Another seemingly mundane highlight—the restroom facilities. For starters, there are more, and they’re where travelers actually need them. In fact, there are three times as many post-security restrooms as the previous terminals. The addition of all-gender restroom options (along with gender-specific) is another nod to modern inclusivity. Dynamic exterior signage indicates how many stalls are unoccupied, and if full, the direction and distance to the nearest facility is provided. Red-green motion-detecting occupancy indicators at each stall makes bending to look for feet or tugging on doors followed by a midwestern “Oops-sorry!” remnant of the past. And can I just say—bathroom doors that open outwards, making it possible to enter and exit with bags on each arm. It’s life-altering. And finally, perhaps the most overlooked advancement—hooks! Sturdy hooks. In multiples! No more painful, silent cringing as you quickly reassess whether resting your designer bags on the floor is still marginally better than wetting your pants. If this is the future, I’m so glad I’ve made it.
Speaking of sweet relief, pets now have three dedicated areas for just that. Family-friendly accommodations abound as well, including ten infant-feeding rooms, an inclusive children’s play area, travel experience simulations, quiet and sensory rooms, and moving walkways. If flying the friendly skies is friendlier with a buffer from the crowds, there’s the gorgeous new Delta Sky Club. It’s a positively stunning addition to the bursting menu of airport amenities. The two outdoor sky decks with views of the airfield are a thrilling touch and rare among airline lounges. Chefs Michael and Christina Corvino were also on hand creating spectacular sky-club bites on opening day.
Admittedly, I often dart for an airport lounge to grab some respectable food, but here, I can’t imagine why you’d ever need to. We’ve somehow been jolted from one Starbucks and a cooler of soggy sandwiches to 50 concessions options—80 percent of which are based locally. Much has been written about this new smorgasbord, so I’ll note a few standouts. We now have two solid barbecue options: Meat Mitch and The BBQ Experience, which is operated by the Kansas City BBQ Society and will feature the winner of an annual barbecue competition. (Currently, it’s Smoke n’ Magic.) Because barbecue at 4 a.m. seemed, well, like a bad idea, I tried The BBQ Experience upon my KC return, days later. The food was of the quality I’d expect at any established restaurant, but it seemed to have (hopefully temporarily) succumbed to its own popularity. Only two items remained available on the menu. One of which, the pulled pork sandwich, was what I serendipitously wanted. I would have it again and again. They also have a BBQ To Go window. But a friendly PSA: this “to-go” order better be headed home with you. We all love KC barbecue, but no one wants to sit next to you on a plane, tearing into a stack of ribs. So, save that takeout order for arrival. It will give you something to look forward to.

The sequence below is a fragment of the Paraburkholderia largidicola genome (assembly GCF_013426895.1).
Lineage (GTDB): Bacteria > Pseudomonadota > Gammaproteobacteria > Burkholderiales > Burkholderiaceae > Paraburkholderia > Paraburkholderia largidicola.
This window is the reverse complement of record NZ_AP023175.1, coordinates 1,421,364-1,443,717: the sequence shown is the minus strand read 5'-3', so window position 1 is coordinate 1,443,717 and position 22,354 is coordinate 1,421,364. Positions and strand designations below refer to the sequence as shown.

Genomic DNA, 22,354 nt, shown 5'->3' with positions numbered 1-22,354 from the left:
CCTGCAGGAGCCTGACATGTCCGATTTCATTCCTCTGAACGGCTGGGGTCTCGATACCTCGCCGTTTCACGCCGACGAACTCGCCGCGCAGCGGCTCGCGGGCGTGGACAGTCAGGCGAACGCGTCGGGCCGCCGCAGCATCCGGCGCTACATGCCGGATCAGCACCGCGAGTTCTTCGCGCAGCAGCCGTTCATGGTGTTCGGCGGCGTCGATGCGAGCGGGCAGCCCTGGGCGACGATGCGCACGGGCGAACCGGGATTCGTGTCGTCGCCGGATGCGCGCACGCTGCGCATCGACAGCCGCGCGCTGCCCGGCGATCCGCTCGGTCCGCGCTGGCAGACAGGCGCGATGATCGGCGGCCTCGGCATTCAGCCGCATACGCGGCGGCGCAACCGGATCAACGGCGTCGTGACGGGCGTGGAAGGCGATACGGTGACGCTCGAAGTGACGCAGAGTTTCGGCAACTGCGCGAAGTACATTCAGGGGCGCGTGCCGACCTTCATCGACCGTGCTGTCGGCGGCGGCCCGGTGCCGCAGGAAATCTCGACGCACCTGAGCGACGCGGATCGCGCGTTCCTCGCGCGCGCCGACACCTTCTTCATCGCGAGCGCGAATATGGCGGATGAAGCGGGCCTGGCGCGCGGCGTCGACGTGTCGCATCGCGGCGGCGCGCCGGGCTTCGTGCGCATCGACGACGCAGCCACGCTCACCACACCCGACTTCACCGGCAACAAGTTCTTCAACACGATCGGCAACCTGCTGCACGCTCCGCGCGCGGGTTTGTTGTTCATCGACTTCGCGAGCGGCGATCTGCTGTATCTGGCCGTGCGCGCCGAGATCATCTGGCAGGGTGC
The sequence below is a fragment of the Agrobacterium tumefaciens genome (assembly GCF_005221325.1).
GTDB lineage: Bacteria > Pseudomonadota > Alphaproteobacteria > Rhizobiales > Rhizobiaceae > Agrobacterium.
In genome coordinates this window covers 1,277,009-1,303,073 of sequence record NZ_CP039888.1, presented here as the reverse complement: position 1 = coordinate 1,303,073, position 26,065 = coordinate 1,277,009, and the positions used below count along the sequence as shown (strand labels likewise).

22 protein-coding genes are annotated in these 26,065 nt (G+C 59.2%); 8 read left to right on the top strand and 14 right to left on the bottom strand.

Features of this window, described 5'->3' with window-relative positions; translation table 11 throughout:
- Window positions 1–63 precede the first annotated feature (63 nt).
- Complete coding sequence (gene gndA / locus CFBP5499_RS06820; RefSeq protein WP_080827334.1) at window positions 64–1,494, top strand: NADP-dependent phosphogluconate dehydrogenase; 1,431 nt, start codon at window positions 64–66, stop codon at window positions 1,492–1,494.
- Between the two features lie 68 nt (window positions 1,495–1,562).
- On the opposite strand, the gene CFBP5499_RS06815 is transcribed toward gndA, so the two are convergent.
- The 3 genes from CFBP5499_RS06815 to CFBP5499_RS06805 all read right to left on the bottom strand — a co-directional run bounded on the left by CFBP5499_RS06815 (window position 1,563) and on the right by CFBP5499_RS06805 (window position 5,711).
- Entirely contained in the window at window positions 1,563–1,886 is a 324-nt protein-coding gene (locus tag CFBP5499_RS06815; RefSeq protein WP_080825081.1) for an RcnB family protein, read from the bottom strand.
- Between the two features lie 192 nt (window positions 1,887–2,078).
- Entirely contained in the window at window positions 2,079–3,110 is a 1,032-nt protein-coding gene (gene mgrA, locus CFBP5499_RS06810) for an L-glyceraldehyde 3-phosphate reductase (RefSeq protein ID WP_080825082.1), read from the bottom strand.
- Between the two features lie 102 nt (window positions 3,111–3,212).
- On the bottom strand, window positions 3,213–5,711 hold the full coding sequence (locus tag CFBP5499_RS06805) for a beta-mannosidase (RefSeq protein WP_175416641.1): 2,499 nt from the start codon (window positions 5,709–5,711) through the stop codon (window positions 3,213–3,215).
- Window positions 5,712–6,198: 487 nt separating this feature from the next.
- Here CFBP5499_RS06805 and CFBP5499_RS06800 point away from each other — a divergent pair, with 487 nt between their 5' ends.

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With food options aplenty, the majority are bundled into either City Market Food Hall or the Made of Kansas City Food Hall. Some familiar names you’ll find there include Bo Lings, Taste of Brazil, Buffalo State Pizza Co., Bloom Baking Co., Poíō, and The Hungry Hatch. I’m also looking forward to trying Shaquille O’Neal’s famed Big Chicken. (If the line is any indication, it’s good—even at 4 a.m.) Safi Fresh has organic salads, wraps, and bowls—the perfect stop en route to a swimsuit-required destination. The downside of so many options? Even with a robust travel schedule, I calculate it will take me well over a year to dutifully try each one.